The Ever-Worse Establishment Media - The American Spectator | USA News and Politics
The Ever-Worse Establishment Media

If I had the lack of class and perspective that much of the establishment media has, I would call them all hateful, moronic, bigoted, murderous Stalinists.

Since I’m not, maybe I’ll just leave the “hateful” and “moronic” in place.

Such reflections come as smoke pours from my ears after considering this year’s ballot for the Media Research Center’s invaluable, annual “Notable Quotable” awards for the year’s worst reporting. The MRC asks about 40 conservative media folks each year to judge the contest, providing choices in 17 different categories such as the “Tea Party Terrorists Award” (for, yes, equating the Tea Party with terrorists) and the Obamagasm Award (for gushing, in chill-up-leg fashion, about how heroic the current Occupy the Oval Office leader is). We each rank the three worst examples of bias (or, worse, sheer hate directed at conservatives) in each category, and then also vote for the (worst) Quote of the Year.

To show just how low the lickspittle Lilliputians of the establishment media are, consider that none of the following examples even made it into my votes for “worst three” examples in any of those 17 categories. If these are the also-rans, just think how bad the others are.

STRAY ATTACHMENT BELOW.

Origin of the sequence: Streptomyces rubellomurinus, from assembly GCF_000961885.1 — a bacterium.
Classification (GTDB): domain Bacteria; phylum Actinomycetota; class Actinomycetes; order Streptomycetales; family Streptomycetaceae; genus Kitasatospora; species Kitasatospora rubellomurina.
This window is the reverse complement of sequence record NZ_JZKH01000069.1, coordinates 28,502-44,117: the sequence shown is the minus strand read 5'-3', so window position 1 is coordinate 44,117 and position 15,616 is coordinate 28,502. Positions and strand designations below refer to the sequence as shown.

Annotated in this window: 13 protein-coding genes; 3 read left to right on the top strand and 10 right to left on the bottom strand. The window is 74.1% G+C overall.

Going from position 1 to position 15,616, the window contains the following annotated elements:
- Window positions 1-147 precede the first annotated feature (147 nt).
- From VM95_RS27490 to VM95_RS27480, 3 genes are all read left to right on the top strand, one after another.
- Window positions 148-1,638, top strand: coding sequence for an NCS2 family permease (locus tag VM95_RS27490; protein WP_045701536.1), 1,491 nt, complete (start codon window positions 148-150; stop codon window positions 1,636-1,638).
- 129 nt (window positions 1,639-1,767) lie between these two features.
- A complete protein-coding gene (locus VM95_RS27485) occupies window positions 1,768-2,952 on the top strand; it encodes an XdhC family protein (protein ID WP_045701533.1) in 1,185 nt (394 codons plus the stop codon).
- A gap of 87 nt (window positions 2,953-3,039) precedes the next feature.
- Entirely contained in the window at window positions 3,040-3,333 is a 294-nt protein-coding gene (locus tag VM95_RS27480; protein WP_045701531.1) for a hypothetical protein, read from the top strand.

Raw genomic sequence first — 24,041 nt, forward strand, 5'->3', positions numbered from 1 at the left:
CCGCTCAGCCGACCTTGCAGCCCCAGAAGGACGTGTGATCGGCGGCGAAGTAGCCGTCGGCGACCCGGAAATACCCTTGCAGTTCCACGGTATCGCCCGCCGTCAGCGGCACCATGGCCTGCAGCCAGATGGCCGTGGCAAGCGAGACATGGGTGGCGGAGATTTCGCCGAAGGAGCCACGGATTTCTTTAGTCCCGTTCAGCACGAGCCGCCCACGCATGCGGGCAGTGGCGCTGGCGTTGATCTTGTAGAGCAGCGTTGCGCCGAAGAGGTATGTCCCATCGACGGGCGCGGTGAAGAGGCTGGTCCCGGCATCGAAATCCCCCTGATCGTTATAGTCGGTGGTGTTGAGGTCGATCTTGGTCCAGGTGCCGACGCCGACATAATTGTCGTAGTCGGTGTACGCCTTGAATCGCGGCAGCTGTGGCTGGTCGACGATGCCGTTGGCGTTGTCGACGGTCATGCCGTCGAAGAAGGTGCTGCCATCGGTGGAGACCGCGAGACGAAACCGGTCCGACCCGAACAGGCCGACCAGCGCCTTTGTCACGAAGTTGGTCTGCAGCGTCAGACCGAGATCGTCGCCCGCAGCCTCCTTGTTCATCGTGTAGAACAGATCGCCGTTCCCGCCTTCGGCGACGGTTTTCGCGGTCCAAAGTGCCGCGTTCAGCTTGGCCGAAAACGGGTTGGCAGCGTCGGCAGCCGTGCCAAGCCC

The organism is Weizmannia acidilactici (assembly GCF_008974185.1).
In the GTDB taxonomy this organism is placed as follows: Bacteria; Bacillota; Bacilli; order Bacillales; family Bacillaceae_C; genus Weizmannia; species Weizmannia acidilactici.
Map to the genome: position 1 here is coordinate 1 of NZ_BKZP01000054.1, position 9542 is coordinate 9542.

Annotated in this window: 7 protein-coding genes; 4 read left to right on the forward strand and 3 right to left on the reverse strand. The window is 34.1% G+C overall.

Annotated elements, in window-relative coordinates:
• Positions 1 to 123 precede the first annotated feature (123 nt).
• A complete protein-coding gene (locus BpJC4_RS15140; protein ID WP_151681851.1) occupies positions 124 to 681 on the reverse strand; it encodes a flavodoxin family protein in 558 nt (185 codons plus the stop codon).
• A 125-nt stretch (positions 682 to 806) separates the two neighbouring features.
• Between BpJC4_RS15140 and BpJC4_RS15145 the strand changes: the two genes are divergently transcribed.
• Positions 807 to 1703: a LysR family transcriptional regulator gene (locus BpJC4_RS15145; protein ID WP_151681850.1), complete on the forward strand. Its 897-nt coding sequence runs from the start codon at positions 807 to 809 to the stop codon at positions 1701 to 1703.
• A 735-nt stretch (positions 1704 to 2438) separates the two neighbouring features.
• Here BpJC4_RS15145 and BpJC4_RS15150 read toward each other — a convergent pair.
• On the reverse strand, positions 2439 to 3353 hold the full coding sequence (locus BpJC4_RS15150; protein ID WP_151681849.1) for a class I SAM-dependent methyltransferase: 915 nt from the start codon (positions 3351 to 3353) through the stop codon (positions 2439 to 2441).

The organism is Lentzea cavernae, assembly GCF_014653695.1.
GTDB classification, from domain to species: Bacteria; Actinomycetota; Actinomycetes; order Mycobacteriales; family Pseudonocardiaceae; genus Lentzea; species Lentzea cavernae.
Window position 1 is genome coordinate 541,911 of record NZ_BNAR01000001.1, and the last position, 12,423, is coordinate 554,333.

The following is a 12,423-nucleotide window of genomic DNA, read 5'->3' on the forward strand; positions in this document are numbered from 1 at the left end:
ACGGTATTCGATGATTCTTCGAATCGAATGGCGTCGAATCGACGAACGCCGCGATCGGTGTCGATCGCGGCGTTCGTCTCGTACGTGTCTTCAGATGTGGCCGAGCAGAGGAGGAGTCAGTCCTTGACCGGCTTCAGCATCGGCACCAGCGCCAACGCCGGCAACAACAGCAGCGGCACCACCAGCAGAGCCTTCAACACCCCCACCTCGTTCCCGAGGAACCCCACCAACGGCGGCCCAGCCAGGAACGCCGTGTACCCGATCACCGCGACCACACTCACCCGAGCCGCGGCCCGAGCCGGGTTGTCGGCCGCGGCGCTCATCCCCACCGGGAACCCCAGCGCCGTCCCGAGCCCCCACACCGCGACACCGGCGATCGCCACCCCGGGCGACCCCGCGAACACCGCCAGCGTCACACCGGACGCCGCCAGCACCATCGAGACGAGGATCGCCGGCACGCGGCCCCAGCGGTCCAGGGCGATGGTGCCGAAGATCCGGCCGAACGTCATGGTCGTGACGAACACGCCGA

1) Salon‘s Joan Walsh: “These people, the Tea Partiers and their friends and their enablers and their corporate friends like Dick Armey, they have created this shrieking on the right…. They’re paying the lowest taxes in 50 years — more than 50 years, more than my lifetime — and they are still complaining. And some of them aren’t complaining. There are some good business people who know this game of chicken, in particular, is deadly and it’s wrong and it’s hostage-taking. And you shouldn’t negotiate with hostage-takers.
Host Chris Matthews: “I agree with you. I agree with you. I agree. It’s terrorism.” — MSNBC’s Hardball, July 5.

2) “I have a confession to make. I can describe the legal arguments and the judicial conclusions, but on a fundamental level, I just don’t get the attack on the federal law…. I don’t understand the moral compass of the owner of the fancy car I saw the other day that sported the bumper sticker: ‘Repeal ObamaCare.'” — Longtime New York Times Supreme Court reporter Linda Greenhouse in a column for the Times’ “Opinionator” blog, Sept. 21.

3) “So when does SEAL Unite 6, or whatever it’s called, drop in on George Bush? Bush was responsible for a lot more death, innocent death, than bin Laden. Wasn’t he, or am I wrong here?” — Left-wing radio host and former CNN producer Mike Malloy on The Mike Malloy Show, May 2.